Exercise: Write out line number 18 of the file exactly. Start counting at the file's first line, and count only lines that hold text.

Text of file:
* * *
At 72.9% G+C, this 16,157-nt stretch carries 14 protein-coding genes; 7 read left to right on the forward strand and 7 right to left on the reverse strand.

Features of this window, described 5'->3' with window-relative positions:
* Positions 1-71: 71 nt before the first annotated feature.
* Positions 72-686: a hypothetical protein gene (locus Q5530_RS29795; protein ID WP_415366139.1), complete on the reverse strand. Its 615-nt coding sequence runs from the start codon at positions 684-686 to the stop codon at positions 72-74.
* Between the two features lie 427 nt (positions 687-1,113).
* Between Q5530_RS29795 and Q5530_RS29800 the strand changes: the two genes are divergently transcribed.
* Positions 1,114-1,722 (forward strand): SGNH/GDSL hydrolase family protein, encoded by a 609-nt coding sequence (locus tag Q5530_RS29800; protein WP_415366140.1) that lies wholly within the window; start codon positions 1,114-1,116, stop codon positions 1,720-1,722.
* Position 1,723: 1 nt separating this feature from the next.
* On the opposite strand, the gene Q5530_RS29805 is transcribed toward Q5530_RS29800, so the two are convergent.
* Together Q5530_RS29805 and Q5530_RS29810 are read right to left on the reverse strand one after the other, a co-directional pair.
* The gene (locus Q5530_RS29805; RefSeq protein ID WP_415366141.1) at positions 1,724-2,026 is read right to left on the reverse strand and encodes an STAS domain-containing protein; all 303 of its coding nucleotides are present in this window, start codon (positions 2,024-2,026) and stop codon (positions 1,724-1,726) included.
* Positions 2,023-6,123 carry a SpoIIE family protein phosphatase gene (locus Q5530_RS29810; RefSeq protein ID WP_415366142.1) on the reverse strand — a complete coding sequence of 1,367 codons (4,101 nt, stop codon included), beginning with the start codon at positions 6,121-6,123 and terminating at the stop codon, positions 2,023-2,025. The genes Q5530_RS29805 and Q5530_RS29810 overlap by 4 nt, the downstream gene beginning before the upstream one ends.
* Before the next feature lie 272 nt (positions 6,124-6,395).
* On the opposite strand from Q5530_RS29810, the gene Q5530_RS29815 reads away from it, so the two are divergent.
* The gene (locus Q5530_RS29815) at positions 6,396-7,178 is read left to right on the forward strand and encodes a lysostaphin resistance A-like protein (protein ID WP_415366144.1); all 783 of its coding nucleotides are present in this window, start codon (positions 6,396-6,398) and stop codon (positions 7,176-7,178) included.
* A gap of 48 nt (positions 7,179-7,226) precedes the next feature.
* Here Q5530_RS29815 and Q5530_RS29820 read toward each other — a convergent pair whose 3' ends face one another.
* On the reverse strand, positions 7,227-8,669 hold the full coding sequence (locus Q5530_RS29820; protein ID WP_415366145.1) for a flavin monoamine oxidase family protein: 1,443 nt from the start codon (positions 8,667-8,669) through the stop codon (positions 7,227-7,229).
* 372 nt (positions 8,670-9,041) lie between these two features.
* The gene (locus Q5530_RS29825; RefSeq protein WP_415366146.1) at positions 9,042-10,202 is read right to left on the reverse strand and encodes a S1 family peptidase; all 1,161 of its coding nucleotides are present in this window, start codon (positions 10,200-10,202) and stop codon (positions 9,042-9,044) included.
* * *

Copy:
* On the reverse strand, positions 7,227-8,669 hold the full coding sequence (locus Q5530_RS29820; protein ID WP_415366145.1) for a flavin monoamine oxidase family protein: 1,443 nt from the start codon (positions 8,667-8,669) through the stop codon (positions 7,227-7,229).